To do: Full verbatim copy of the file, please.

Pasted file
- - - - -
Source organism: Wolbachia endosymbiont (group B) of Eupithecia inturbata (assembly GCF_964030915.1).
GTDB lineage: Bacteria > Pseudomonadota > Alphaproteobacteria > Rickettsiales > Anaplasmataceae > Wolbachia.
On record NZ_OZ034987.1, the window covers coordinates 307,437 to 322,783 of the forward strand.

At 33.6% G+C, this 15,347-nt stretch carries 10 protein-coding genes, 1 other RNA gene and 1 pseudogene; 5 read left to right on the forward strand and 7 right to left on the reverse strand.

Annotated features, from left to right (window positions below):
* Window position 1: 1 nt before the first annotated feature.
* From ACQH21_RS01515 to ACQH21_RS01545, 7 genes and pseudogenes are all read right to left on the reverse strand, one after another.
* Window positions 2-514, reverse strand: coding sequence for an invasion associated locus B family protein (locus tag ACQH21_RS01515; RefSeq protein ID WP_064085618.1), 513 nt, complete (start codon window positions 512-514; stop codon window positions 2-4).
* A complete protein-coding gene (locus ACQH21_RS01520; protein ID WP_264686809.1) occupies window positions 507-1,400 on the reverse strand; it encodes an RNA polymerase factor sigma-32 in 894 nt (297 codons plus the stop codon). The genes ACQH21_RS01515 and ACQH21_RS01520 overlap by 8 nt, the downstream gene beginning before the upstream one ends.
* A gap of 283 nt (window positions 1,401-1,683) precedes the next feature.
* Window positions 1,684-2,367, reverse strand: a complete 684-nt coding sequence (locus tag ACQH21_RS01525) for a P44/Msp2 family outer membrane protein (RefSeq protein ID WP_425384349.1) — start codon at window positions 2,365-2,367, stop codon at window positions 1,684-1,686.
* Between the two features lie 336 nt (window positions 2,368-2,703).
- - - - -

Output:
Source organism: Wolbachia endosymbiont (group B) of Eupithecia inturbata (assembly GCF_964030915.1).
GTDB lineage: Bacteria > Pseudomonadota > Alphaproteobacteria > Rickettsiales > Anaplasmataceae > Wolbachia.
On record NZ_OZ034987.1, the window covers coordinates 307,437 to 322,783 of the forward strand.

At 33.6% G+C, this 15,347-nt stretch carries 10 protein-coding genes, 1 other RNA gene and 1 pseudogene; 5 read left to right on the forward strand and 7 right to left on the reverse strand.

Annotated features, from left to right (window positions below):
* Window position 1: 1 nt before the first annotated feature.
* From ACQH21_RS01515 to ACQH21_RS01545, 7 genes and pseudogenes are all read right to left on the reverse strand, one after another.
* Window positions 2-514, reverse strand: coding sequence for an invasion associated locus B family protein (locus tag ACQH21_RS01515; RefSeq protein ID WP_064085618.1), 513 nt, complete (start codon window positions 512-514; stop codon window positions 2-4).
* A complete protein-coding gene (locus ACQH21_RS01520; protein ID WP_264686809.1) occupies window positions 507-1,400 on the reverse strand; it encodes an RNA polymerase factor sigma-32 in 894 nt (297 codons plus the stop codon). The genes ACQH21_RS01515 and ACQH21_RS01520 overlap by 8 nt, the downstream gene beginning before the upstream one ends.
* A gap of 283 nt (window positions 1,401-1,683) precedes the next feature.
* Window positions 1,684-2,367, reverse strand: a complete 684-nt coding sequence (locus tag ACQH21_RS01525) for a P44/Msp2 family outer membrane protein (RefSeq protein ID WP_425384349.1) — start codon at window positions 2,365-2,367, stop codon at window positions 1,684-1,686.
* Between the two features lie 336 nt (window positions 2,368-2,703).